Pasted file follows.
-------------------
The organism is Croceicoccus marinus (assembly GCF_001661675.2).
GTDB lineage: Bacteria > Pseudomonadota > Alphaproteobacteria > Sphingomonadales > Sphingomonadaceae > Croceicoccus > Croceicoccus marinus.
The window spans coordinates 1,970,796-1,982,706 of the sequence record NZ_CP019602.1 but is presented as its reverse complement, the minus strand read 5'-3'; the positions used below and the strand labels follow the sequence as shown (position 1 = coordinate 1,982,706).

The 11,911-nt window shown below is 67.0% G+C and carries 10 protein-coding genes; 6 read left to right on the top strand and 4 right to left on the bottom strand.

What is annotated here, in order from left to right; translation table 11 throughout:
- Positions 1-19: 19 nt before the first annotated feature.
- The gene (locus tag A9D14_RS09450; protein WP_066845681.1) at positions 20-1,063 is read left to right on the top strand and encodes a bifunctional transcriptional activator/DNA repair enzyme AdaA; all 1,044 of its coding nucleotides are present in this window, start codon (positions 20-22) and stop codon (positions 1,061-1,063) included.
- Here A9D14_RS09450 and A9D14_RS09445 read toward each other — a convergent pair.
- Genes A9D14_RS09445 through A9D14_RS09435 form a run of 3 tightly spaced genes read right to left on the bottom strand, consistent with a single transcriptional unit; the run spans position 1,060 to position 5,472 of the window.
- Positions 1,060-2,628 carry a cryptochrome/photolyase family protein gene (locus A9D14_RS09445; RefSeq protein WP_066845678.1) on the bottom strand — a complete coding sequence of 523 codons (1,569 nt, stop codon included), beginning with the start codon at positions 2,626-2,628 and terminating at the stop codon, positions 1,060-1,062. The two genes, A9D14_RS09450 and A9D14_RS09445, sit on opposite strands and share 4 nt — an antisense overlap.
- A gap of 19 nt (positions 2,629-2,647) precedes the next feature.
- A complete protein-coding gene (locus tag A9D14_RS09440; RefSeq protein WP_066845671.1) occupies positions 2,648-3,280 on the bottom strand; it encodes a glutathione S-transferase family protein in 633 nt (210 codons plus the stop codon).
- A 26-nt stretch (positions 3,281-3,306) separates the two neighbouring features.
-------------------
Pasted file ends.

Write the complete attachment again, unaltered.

The organism is Croceicoccus marinus (assembly GCF_001661675.2).
GTDB lineage: Bacteria > Pseudomonadota > Alphaproteobacteria > Sphingomonadales > Sphingomonadaceae > Croceicoccus > Croceicoccus marinus.
The window spans coordinates 1,970,796-1,982,706 of the sequence record NZ_CP019602.1 but is presented as its reverse complement, the minus strand read 5'-3'; the positions used below and the strand labels follow the sequence as shown (position 1 = coordinate 1,982,706).

The 11,911-nt window shown below is 67.0% G+C and carries 10 protein-coding genes; 6 read left to right on the top strand and 4 right to left on the bottom strand.

What is annotated here, in order from left to right; translation table 11 throughout:
- Positions 1-19: 19 nt before the first annotated feature.
- The gene (locus tag A9D14_RS09450; protein WP_066845681.1) at positions 20-1,063 is read left to right on the top strand and encodes a bifunctional transcriptional activator/DNA repair enzyme AdaA; all 1,044 of its coding nucleotides are present in this window, start codon (positions 20-22) and stop codon (positions 1,061-1,063) included.
- Here A9D14_RS09450 and A9D14_RS09445 read toward each other — a convergent pair.
- Genes A9D14_RS09445 through A9D14_RS09435 form a run of 3 tightly spaced genes read right to left on the bottom strand, consistent with a single transcriptional unit; the run spans position 1,060 to position 5,472 of the window.
- Positions 1,060-2,628 carry a cryptochrome/photolyase family protein gene (locus A9D14_RS09445; RefSeq protein WP_066845678.1) on the bottom strand — a complete coding sequence of 523 codons (1,569 nt, stop codon included), beginning with the start codon at positions 2,626-2,628 and terminating at the stop codon, positions 1,060-1,062. The two genes, A9D14_RS09450 and A9D14_RS09445, sit on opposite strands and share 4 nt — an antisense overlap.
- A gap of 19 nt (positions 2,629-2,647) precedes the next feature.
- A complete protein-coding gene (locus tag A9D14_RS09440; RefSeq protein WP_066845671.1) occupies positions 2,648-3,280 on the bottom strand; it encodes a glutathione S-transferase family protein in 633 nt (210 codons plus the stop codon).
- A 26-nt stretch (positions 3,281-3,306) separates the two neighbouring features.